With the shopping list mostly finished up it’s time to get back to work on winter preps. An important item is getting the basic oil change and fluid check done and have my tires and brakes inspected on the mini-van. I have a coupon for one of the local oil change guys that runs an independent shop and are super good about letting you know about any additional problems. These guys are old family friends and always do good work! I will stop by Les Schwab and get the tires and brakes inspected and basic maintenance done for free which is part of the warranty. Most of my emergency kit is set up for winter but I need to double check one of my small boxes for any out of date stuff and make sure all the batteries/ flashlights are working. One thing about Idaho is the weather can change fast so it’s usually best if you plan for the worst in winter and you won’t be disappointed.
I need to rotate some of my gas cans to ensure I have good fuel for the winter. I got some neat little stick on labels that are made for chalk and they should work for dating my gas cans. I’m rethinking my strategy for gas cans for mini-van in a bugout situation. Almost all of my cans are 5-6 gallons and while I use a contractor trash bag to transport and fuel up those cans in my mini-van. It would be best to have the cans outside the van in the roof/luggage rack for a bug out. Each gas can weighs about 50 pounds and would be difficult to load at the last minute so getting some smaller cans in the 2.5 gallon range is a new addition to my bugout plan. A plus for getting some smaller cans is it would make gassing up the generator quicker and also a better size for handing out to family or for barter. I have some good tie downs for securing the cans to the rack and if I load 10 gallons worth of fuel it won’t exceed the roof rack’s load limit.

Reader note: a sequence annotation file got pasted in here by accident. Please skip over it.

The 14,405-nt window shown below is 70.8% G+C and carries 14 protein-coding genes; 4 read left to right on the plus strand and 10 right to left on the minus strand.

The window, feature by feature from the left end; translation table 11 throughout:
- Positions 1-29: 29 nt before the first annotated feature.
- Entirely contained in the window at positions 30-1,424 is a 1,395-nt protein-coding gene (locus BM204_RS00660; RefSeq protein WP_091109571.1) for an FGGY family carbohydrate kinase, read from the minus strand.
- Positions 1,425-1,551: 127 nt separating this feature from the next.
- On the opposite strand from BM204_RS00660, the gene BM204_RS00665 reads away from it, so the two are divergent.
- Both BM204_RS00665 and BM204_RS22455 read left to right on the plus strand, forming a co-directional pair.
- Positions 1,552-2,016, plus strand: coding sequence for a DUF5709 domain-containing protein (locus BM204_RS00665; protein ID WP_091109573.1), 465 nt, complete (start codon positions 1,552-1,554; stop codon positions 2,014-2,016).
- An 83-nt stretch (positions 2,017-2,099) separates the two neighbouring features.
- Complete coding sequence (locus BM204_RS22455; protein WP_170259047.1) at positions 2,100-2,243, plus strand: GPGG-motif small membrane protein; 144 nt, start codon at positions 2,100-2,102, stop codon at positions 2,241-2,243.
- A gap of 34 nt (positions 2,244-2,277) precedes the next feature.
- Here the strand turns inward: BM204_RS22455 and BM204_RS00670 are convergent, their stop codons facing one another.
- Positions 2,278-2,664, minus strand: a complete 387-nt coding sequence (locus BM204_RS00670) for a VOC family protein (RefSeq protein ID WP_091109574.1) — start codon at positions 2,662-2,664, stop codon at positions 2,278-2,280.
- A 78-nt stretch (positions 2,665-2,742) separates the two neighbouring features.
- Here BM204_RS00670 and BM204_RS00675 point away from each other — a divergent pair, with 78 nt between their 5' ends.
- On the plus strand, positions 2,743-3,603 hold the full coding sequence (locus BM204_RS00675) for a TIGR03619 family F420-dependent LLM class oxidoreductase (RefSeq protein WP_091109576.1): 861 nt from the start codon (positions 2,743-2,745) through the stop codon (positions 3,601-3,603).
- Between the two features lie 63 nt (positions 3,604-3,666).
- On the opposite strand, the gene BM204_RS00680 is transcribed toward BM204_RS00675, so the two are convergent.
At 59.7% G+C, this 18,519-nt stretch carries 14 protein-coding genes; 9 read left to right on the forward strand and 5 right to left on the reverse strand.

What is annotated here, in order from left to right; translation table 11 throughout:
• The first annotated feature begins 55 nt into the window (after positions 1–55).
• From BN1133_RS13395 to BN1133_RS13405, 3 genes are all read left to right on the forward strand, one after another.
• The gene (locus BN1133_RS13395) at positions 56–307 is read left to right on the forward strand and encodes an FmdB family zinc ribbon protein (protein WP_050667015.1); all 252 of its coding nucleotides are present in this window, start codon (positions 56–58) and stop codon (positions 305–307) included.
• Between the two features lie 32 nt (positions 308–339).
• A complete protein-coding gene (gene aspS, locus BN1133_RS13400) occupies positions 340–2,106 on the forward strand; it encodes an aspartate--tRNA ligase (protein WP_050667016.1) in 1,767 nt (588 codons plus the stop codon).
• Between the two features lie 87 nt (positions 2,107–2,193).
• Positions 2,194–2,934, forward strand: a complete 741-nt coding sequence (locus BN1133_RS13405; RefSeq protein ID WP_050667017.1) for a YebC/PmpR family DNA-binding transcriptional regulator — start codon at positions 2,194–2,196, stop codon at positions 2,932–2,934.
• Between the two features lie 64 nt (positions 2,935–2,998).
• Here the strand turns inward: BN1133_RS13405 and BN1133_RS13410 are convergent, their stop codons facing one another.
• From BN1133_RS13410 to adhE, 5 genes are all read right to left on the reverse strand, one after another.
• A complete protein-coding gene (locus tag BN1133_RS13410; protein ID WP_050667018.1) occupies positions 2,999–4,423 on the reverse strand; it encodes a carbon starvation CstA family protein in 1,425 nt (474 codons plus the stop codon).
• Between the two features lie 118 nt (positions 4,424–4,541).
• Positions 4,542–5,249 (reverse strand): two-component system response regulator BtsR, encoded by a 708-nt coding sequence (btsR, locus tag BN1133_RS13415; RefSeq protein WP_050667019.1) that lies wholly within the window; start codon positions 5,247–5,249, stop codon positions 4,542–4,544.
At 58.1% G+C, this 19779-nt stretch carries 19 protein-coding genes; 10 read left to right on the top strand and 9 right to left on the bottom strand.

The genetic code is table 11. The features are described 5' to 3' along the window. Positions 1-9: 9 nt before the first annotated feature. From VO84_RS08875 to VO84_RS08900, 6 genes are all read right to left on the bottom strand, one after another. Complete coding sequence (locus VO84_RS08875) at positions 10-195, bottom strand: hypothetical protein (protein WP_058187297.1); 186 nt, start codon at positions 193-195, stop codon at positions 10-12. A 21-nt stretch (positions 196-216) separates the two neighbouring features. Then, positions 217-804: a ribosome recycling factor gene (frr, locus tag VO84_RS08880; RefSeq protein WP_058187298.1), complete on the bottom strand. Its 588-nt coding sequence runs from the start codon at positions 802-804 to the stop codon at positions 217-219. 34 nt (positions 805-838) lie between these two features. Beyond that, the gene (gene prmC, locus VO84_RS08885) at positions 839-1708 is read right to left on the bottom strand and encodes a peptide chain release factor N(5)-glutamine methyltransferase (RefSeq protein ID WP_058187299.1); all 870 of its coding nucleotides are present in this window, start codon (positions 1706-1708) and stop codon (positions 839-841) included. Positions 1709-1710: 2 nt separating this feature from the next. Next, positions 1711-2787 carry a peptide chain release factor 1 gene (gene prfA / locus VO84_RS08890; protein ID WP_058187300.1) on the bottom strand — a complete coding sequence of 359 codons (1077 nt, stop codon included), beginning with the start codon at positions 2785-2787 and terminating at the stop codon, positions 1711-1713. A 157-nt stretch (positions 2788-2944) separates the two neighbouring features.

The garden is still producing but the squash leaves have mostly died back so I can get started on some garden clean up. I’m going to let the tomatoes keep going until we get a frost warning and then pick any green ones left and let them ripen on the counter. I have been very pleased with my garden this year. I learned a lot about proper soil and composting so I have high hopes for next year’s garden. There is some maintenance to do on garden tools and I have many things to do moving from theory to practice. A big one is storing tools in a bucket of sand with some oil that is supposed to keep lawn tools from rusting. A very nice time/money saver because I have moved to using mostly electric and battery powered tools is I don’t have to worry about oil, gas or spark plugs with my lawn equipment. If you have not used some of the new battery /electric tools you need to check them out as they are very good. For a small/urban homesteader these tools can sure make your life a lot easier.
I did a test of of some of the elm in my stove and it worked great. The wood was dry, burned very well and the chunk of wood lasted about six hours. Having the wood rack on my front porch made it very easy to stack up wood and the wood isn’t taking up space in my small living room. I cleaned up the front porch and have a place for kindling sticks I gathered from the lawn as the trees shed small stuff. About the only thing I’d like to add is one of those paper log rollers but overall I’m feeling very confident in my heating preps. It’s sort of strange as I look at winter as being a cheap energy season compared to how expensive using electric to heat a couple of years ago. I’m a little bummed I have not paid off the loan early but 2014 was a year of little personal disasters that simply needed money to fix.
Overall things are in darn good shape here at Casa de Chaos. While less than pleased about the potential epidemics the PTBs seem to be courting. I have to say I upped my game as far as 1st aid and medical preps. I’m in good shape for most disasters and if not perfectly ready I have enough on hand to at least have a chance at surviving.